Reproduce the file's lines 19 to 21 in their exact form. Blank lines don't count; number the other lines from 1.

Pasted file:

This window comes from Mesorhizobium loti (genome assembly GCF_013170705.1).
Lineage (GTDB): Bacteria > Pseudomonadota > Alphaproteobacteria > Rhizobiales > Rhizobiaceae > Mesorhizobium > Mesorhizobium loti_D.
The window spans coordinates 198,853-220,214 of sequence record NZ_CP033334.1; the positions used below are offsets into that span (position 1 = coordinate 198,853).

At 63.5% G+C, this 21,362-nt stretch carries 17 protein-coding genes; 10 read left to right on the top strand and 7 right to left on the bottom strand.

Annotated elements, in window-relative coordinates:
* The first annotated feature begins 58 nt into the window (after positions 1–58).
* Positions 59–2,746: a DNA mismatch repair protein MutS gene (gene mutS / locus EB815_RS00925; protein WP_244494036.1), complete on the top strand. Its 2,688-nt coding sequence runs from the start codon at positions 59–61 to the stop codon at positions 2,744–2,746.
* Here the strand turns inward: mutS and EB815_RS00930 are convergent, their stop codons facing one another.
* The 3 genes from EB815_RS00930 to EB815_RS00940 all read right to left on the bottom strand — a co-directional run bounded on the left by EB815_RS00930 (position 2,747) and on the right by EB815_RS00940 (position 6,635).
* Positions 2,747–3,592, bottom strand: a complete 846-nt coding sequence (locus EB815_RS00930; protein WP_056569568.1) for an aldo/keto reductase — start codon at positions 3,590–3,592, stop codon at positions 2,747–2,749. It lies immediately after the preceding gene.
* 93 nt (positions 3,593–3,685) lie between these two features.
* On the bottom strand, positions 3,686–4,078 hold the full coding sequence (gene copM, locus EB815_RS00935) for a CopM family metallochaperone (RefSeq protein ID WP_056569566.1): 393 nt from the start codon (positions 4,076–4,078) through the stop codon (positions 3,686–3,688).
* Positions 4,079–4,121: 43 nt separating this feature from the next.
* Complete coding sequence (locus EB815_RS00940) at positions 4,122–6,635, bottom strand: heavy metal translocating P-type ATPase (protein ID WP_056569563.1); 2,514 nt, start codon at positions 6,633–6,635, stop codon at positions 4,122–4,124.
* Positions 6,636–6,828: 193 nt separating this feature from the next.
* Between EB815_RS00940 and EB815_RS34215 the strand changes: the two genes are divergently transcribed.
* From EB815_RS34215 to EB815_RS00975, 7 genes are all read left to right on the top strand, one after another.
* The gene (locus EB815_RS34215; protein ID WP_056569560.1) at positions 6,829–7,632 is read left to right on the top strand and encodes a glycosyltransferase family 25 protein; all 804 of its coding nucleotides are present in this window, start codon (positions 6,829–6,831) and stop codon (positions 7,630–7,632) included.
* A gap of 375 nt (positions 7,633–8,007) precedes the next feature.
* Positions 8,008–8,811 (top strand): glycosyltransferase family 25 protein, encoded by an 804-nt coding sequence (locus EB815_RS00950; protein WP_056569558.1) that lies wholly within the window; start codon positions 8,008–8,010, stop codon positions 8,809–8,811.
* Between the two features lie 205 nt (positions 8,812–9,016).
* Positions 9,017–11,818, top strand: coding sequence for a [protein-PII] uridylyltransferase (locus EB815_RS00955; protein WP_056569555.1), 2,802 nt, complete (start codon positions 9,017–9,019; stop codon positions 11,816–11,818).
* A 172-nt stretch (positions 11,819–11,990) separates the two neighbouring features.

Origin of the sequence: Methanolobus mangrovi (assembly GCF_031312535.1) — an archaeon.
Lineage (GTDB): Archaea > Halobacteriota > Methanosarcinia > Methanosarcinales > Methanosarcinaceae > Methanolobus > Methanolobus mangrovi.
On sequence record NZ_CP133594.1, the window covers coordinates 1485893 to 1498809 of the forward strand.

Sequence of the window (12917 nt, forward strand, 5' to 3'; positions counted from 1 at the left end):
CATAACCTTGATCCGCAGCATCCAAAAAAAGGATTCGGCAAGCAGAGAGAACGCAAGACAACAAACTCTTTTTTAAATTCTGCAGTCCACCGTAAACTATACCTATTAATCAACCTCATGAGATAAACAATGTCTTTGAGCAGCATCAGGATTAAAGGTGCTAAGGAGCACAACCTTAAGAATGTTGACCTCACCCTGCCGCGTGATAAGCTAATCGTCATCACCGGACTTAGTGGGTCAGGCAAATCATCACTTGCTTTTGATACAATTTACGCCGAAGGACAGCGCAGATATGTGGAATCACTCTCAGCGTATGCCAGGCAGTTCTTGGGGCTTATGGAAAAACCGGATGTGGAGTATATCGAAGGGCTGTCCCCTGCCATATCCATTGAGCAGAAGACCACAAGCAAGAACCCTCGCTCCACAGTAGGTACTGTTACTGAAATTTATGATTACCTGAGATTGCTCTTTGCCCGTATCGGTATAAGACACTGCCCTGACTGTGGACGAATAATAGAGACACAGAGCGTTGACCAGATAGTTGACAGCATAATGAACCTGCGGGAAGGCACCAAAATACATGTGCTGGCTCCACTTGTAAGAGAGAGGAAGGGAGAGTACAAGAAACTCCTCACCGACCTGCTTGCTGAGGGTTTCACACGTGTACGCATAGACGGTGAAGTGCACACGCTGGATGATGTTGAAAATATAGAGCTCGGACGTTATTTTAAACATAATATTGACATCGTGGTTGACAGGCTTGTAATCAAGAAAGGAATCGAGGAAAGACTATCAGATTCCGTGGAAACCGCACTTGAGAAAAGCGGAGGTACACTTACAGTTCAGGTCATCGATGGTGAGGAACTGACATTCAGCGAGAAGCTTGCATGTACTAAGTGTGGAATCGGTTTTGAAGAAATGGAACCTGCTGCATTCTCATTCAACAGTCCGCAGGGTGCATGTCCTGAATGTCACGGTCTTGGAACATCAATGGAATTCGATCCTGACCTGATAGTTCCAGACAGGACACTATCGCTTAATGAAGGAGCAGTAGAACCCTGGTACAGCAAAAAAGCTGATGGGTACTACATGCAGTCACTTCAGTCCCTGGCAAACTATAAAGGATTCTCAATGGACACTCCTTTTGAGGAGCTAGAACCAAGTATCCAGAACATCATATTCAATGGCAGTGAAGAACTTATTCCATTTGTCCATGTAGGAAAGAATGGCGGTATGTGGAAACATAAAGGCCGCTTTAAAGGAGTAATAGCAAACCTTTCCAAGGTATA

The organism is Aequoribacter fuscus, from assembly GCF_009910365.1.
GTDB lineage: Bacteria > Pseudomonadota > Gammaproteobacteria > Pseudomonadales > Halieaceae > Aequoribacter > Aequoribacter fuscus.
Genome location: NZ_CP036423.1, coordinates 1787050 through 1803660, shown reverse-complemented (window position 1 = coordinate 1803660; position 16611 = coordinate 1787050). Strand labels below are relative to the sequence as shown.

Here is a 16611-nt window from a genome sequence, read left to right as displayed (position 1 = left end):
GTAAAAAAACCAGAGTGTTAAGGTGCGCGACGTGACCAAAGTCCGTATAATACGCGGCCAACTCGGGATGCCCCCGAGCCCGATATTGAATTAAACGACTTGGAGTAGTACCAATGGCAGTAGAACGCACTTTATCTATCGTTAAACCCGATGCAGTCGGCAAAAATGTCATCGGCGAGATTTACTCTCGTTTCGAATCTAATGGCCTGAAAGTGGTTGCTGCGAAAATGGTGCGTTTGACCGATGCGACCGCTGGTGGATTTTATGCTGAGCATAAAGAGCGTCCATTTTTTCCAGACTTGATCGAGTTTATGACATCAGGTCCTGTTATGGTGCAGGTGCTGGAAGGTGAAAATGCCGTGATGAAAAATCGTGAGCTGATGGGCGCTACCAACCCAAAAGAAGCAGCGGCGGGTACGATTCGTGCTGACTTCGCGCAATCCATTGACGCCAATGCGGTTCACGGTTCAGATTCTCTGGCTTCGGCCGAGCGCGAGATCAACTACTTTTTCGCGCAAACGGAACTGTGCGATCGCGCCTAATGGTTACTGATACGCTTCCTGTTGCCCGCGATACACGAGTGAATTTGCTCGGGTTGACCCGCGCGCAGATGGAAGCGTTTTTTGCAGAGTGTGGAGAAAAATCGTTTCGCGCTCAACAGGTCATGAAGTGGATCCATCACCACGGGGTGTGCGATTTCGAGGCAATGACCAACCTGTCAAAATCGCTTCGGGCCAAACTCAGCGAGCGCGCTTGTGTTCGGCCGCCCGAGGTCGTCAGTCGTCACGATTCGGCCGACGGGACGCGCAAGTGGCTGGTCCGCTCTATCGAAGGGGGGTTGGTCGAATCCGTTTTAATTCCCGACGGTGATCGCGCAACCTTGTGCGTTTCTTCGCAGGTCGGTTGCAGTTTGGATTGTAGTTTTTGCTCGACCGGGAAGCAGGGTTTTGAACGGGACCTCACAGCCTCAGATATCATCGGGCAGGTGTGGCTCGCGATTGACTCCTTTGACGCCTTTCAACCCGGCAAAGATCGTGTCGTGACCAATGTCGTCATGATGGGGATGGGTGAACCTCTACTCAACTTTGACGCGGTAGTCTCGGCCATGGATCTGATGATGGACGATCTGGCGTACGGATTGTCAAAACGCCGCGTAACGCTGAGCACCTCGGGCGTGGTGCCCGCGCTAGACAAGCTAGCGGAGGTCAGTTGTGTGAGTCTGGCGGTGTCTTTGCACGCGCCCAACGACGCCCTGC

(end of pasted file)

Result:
* A gap of 375 nt (positions 7,633–8,007) precedes the next feature.
* Positions 8,008–8,811 (top strand): glycosyltransferase family 25 protein, encoded by an 804-nt coding sequence (locus EB815_RS00950; protein WP_056569558.1) that lies wholly within the window; start codon positions 8,008–8,010, stop codon positions 8,809–8,811.
* Between the two features lie 205 nt (positions 8,812–9,016).